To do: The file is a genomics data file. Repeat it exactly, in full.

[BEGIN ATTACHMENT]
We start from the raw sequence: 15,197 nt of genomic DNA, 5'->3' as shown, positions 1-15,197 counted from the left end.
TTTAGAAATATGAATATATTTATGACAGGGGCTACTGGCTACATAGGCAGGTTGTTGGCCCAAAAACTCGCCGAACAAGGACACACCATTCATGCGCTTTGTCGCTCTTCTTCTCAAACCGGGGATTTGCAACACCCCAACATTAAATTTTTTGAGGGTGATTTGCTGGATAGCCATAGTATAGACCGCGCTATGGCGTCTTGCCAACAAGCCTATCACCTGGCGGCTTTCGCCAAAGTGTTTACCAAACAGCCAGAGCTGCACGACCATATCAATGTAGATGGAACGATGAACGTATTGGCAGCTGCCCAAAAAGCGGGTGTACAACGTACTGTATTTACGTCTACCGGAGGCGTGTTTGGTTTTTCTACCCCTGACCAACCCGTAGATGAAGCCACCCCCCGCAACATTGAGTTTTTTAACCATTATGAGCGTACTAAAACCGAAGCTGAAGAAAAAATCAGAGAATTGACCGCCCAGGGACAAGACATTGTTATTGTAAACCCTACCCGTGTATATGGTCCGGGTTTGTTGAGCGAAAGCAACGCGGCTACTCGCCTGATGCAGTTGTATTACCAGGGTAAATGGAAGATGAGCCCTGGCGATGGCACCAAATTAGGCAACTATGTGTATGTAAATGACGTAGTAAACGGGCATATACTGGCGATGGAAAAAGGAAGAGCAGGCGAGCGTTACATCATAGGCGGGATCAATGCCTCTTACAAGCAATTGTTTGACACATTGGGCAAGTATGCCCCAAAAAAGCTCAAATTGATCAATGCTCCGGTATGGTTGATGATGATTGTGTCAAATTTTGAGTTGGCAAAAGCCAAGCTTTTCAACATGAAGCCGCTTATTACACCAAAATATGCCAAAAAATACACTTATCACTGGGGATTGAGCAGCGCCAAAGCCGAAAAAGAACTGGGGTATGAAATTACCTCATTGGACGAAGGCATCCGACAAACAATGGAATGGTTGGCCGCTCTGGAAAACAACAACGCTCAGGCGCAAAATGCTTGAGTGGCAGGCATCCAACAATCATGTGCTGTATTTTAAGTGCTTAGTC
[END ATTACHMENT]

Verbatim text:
We start from the raw sequence: 15,197 nt of genomic DNA, 5'->3' as shown, positions 1-15,197 counted from the left end.
TTTAGAAATATGAATATATTTATGACAGGGGCTACTGGCTACATAGGCAGGTTGTTGGCCCAAAAACTCGCCGAACAAGGACACACCATTCATGCGCTTTGTCGCTCTTCTTCTCAAACCGGGGATTTGCAACACCCCAACATTAAATTTTTTGAGGGTGATTTGCTGGATAGCCATAGTATAGACCGCGCTATGGCGTCTTGCCAACAAGCCTATCACCTGGCGGCTTTCGCCAAAGTGTTTACCAAACAGCCAGAGCTGCACGACCATATCAATGTAGATGGAACGATGAACGTATTGGCAGCTGCCCAAAAAGCGGGTGTACAACGTACTGTATTTACGTCTACCGGAGGCGTGTTTGGTTTTTCTACCCCTGACCAACCCGTAGATGAAGCCACCCCCCGCAACATTGAGTTTTTTAACCATTATGAGCGTACTAAAACCGAAGCTGAAGAAAAAATCAGAGAATTGACCGCCCAGGGACAAGACATTGTTATTGTAAACCCTACCCGTGTATATGGTCCGGGTTTGTTGAGCGAAAGCAACGCGGCTACTCGCCTGATGCAGTTGTATTACCAGGGTAAATGGAAGATGAGCCCTGGCGATGGCACCAAATTAGGCAACTATGTGTATGTAAATGACGTAGTAAACGGGCATATACTGGCGATGGAAAAAGGAAGAGCAGGCGAGCGTTACATCATAGGCGGGATCAATGCCTCTTACAAGCAATTGTTTGACACATTGGGCAAGTATGCCCCAAAAAAGCTCAAATTGATCAATGCTCCGGTATGGTTGATGATGATTGTGTCAAATTTTGAGTTGGCAAAAGCCAAGCTTTTCAACATGAAGCCGCTTATTACACCAAAATATGCCAAAAAATACACTTATCACTGGGGATTGAGCAGCGCCAAAGCCGAAAAAGAACTGGGGTATGAAATTACCTCATTGGACGAAGGCATCCGACAAACAATGGAATGGTTGGCCGCTCTGGAAAACAACAACGCTCAGGCGCAAAATGCTTGAGTGGCAGGCATCCAACAATCATGTGCTGTATTTTAAGTGCTTAGTC